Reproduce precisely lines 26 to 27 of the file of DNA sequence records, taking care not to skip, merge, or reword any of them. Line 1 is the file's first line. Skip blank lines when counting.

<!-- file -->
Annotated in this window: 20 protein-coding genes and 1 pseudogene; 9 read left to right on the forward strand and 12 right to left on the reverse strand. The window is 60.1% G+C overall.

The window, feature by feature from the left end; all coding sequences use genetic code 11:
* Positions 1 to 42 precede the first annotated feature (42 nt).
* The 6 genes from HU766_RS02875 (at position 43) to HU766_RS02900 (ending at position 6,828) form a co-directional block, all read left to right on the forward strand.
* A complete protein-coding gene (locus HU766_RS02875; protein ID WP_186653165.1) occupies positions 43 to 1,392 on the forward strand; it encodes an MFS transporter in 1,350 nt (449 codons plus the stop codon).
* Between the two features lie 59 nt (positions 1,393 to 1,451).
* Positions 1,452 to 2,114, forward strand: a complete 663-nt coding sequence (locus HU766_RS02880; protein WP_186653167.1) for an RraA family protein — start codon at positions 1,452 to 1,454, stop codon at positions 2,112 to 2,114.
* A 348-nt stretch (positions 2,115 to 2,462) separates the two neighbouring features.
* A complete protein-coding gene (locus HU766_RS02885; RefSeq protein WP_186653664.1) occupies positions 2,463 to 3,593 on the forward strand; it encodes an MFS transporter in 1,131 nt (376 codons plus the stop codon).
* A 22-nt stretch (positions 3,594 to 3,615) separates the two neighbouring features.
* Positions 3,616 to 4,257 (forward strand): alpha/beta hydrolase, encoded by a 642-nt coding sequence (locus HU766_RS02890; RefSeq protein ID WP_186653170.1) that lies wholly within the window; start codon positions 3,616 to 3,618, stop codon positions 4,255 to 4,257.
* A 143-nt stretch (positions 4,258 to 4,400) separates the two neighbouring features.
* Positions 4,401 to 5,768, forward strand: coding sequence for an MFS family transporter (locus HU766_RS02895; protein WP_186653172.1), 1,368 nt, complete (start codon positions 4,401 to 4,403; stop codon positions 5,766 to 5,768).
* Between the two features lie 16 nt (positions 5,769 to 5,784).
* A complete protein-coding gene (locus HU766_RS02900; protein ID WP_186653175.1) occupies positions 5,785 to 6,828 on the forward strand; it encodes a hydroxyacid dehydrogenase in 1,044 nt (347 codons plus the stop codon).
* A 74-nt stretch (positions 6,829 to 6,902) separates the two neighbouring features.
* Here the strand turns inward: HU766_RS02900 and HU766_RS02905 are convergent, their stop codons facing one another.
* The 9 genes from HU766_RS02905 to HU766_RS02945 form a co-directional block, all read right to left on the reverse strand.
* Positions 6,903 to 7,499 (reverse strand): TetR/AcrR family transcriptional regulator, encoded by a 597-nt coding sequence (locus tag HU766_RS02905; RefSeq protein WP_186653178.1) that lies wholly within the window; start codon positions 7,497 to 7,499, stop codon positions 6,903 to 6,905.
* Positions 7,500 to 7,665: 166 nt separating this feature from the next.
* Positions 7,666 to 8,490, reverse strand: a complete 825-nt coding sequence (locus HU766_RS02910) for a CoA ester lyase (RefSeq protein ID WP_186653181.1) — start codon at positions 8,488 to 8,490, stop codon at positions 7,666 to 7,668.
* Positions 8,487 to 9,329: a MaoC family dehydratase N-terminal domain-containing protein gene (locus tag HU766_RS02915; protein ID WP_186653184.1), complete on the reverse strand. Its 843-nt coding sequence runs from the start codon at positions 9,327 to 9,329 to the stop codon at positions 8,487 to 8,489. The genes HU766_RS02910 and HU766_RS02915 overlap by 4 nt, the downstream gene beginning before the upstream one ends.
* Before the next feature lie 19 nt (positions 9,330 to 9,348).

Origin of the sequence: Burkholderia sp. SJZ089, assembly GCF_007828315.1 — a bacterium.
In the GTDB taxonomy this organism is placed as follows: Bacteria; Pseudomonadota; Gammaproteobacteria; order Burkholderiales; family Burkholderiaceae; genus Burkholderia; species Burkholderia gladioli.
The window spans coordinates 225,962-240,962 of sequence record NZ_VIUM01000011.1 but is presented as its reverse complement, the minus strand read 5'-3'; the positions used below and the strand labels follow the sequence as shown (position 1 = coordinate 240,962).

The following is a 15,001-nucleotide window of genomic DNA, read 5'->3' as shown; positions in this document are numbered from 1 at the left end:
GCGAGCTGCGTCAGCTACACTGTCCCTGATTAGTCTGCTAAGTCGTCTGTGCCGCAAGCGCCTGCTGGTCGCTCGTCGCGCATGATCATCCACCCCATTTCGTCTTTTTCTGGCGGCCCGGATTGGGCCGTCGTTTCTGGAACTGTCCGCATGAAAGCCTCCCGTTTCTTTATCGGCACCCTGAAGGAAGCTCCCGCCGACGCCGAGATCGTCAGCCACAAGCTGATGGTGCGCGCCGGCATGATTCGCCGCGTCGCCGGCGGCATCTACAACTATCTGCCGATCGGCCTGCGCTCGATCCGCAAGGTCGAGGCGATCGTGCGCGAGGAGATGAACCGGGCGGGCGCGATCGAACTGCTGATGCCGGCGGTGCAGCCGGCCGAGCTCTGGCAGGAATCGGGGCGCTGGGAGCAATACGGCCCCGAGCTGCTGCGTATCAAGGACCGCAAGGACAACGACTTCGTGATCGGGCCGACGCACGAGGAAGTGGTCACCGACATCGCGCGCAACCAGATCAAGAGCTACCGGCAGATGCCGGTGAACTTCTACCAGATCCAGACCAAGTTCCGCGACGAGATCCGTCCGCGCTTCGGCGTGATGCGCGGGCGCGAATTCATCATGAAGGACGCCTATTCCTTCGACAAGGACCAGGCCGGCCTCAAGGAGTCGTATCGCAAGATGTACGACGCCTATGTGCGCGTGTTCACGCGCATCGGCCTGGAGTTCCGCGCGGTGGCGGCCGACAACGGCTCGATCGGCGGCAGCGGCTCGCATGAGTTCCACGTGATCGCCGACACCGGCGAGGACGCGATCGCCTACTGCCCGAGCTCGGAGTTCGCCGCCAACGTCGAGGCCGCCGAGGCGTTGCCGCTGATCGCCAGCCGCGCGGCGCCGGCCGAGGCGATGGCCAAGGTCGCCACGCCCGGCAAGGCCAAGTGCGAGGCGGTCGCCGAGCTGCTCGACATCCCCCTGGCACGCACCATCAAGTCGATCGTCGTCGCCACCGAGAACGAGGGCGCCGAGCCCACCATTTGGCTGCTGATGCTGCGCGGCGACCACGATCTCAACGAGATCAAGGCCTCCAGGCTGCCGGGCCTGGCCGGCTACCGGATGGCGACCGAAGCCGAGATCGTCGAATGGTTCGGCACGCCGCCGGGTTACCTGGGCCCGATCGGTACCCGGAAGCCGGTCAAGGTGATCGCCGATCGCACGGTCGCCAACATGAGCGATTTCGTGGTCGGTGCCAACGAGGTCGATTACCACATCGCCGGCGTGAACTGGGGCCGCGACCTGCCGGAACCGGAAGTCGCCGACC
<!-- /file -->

The window spans coordinates 225,962-240,962 of sequence record NZ_VIUM01000011.1 but is presented as its reverse complement, the minus strand read 5'-3'; the positions used below and the strand labels follow the sequence as shown (position 1 = coordinate 240,962).

The following is a 15,001-nucleotide window of genomic DNA, read 5'->3' as shown; positions in this document are numbered from 1 at the left end: